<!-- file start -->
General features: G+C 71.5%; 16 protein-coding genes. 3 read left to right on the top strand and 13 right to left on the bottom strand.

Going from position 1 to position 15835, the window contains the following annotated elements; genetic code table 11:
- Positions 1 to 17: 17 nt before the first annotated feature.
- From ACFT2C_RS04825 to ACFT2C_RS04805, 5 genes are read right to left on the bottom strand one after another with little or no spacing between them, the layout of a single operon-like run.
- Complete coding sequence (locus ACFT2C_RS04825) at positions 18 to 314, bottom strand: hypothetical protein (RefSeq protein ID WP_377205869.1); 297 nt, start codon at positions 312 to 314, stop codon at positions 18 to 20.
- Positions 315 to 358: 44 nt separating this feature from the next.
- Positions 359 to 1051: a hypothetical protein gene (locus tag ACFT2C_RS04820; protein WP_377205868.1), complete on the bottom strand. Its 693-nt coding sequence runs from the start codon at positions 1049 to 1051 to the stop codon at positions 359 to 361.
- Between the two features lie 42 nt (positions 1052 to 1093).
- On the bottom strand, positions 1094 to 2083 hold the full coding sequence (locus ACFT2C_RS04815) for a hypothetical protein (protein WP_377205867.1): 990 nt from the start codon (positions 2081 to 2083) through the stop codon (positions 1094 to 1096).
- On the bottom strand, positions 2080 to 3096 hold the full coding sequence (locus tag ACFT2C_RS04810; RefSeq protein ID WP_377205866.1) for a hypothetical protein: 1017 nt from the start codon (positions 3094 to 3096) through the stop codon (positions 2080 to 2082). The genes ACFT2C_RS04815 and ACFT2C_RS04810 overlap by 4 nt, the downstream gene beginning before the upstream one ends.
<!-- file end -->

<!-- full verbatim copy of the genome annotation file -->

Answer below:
General features: G+C 71.5%; 16 protein-coding genes. 3 read left to right on the top strand and 13 right to left on the bottom strand.

Going from position 1 to position 15835, the window contains the following annotated elements; genetic code table 11:
- Positions 1 to 17: 17 nt before the first annotated feature.
- From ACFT2C_RS04825 to ACFT2C_RS04805, 5 genes are read right to left on the bottom strand one after another with little or no spacing between them, the layout of a single operon-like run.
- Complete coding sequence (locus ACFT2C_RS04825) at positions 18 to 314, bottom strand: hypothetical protein (RefSeq protein ID WP_377205869.1); 297 nt, start codon at positions 312 to 314, stop codon at positions 18 to 20.
- Positions 315 to 358: 44 nt separating this feature from the next.
- Positions 359 to 1051: a hypothetical protein gene (locus tag ACFT2C_RS04820; protein WP_377205868.1), complete on the bottom strand. Its 693-nt coding sequence runs from the start codon at positions 1049 to 1051 to the stop codon at positions 359 to 361.
- Between the two features lie 42 nt (positions 1052 to 1093).
- On the bottom strand, positions 1094 to 2083 hold the full coding sequence (locus ACFT2C_RS04815) for a hypothetical protein (protein WP_377205867.1): 990 nt from the start codon (positions 2081 to 2083) through the stop codon (positions 1094 to 1096).
- On the bottom strand, positions 2080 to 3096 hold the full coding sequence (locus tag ACFT2C_RS04810; RefSeq protein ID WP_377205866.1) for a hypothetical protein: 1017 nt from the start codon (positions 3094 to 3096) through the stop codon (positions 2080 to 2082). The genes ACFT2C_RS04815 and ACFT2C_RS04810 overlap by 4 nt, the downstream gene beginning before the upstream one ends.